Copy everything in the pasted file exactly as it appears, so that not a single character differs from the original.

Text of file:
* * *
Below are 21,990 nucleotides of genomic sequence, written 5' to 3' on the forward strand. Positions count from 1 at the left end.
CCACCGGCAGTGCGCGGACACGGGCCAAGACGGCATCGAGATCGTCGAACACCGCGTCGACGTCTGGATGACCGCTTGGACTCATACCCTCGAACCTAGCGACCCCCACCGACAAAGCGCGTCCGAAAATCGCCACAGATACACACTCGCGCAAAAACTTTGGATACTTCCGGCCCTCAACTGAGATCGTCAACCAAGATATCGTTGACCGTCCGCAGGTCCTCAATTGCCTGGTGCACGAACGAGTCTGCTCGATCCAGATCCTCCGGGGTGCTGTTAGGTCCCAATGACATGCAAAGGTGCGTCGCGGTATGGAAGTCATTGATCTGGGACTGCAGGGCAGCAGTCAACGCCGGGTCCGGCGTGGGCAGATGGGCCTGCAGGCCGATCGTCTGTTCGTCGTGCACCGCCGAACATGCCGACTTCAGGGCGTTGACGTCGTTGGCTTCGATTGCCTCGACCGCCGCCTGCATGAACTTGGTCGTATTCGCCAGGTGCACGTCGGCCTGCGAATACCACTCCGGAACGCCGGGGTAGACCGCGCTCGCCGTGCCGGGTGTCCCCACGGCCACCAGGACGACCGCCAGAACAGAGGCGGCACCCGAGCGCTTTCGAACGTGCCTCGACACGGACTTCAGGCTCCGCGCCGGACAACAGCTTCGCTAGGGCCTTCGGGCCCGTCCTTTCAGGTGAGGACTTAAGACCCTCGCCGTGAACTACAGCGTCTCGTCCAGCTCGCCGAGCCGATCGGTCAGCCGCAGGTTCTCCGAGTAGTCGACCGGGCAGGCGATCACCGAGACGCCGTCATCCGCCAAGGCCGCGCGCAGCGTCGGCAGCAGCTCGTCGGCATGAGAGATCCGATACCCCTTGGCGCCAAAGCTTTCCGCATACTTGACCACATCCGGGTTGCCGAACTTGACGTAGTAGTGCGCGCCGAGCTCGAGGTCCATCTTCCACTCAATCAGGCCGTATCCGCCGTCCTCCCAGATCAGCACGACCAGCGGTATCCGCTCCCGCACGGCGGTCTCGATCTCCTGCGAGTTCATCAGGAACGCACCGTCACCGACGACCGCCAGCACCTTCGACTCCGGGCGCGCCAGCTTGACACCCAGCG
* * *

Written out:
Below are 21,990 nucleotides of genomic sequence, written 5' to 3' on the forward strand. Positions count from 1 at the left end.
CCACCGGCAGTGCGCGGACACGGGCCAAGACGGCATCGAGATCGTCGAACACCGCGTCGACGTCTGGATGACCGCTTGGACTCATACCCTCGAACCTAGCGACCCCCACCGACAAAGCGCGTCCGAAAATCGCCACAGATACACACTCGCGCAAAAACTTTGGATACTTCCGGCCCTCAACTGAGATCGTCAACCAAGATATCGTTGACCGTCCGCAGGTCCTCAATTGCCTGGTGCACGAACGAGTCTGCTCGATCCAGATCCTCCGGGGTGCTGTTAGGTCCCAATGACATGCAAAGGTGCGTCGCGGTATGGAAGTCATTGATCTGGGACTGCAGGGCAGCAGTCAACGCCGGGTCCGGCGTGGGCAGATGGGCCTGCAGGCCGATCGTCTGTTCGTCGTGCACCGCCGAACATGCCGACTTCAGGGCGTTGACGTCGTTGGCTTCGATTGCCTCGACCGCCGCCTGCATGAACTTGGTCGTATTCGCCAGGTGCACGTCGGCCTGCGAATACCACTCCGGAACGCCGGGGTAGACCGCGCTCGCCGTGCCGGGTGTCCCCACGGCCACCAGGACGACCGCCAGAACAGAGGCGGCACCCGAGCGCTTTCGAACGTGCCTCGACACGGACTTCAGGCTCCGCGCCGGACAACAGCTTCGCTAGGGCCTTCGGGCCCGTCCTTTCAGGTGAGGACTTAAGACCCTCGCCGTGAACTACAGCGTCTCGTCCAGCTCGCCGAGCCGATCGGTCAGCCGCAGGTTCTCCGAGTAGTCGACCGGGCAGGCGATCACCGAGACGCCGTCATCCGCCAAGGCCGCGCGCAGCGTCGGCAGCAGCTCGTCGGCATGAGAGATCCGATACCCCTTGGCGCCAAAGCTTTCCGCATACTTGACCACATCCGGGTTGCCGAACTTGACGTAGTAGTGCGCGCCGAGCTCGAGGTCCATCTTCCACTCAATCAGGCCGTATCCGCCGTCCTCCCAGATCAGCACGACCAGCGGTATCCGCTCCCGCACGGCGGTCTCGATCTCCTGCGAGTTCATCAGGAACGCACCGTCACCGACGACCGCCAGCACCTTCGACTCCGGGCGCGCCAGCTTGACACCCAGCG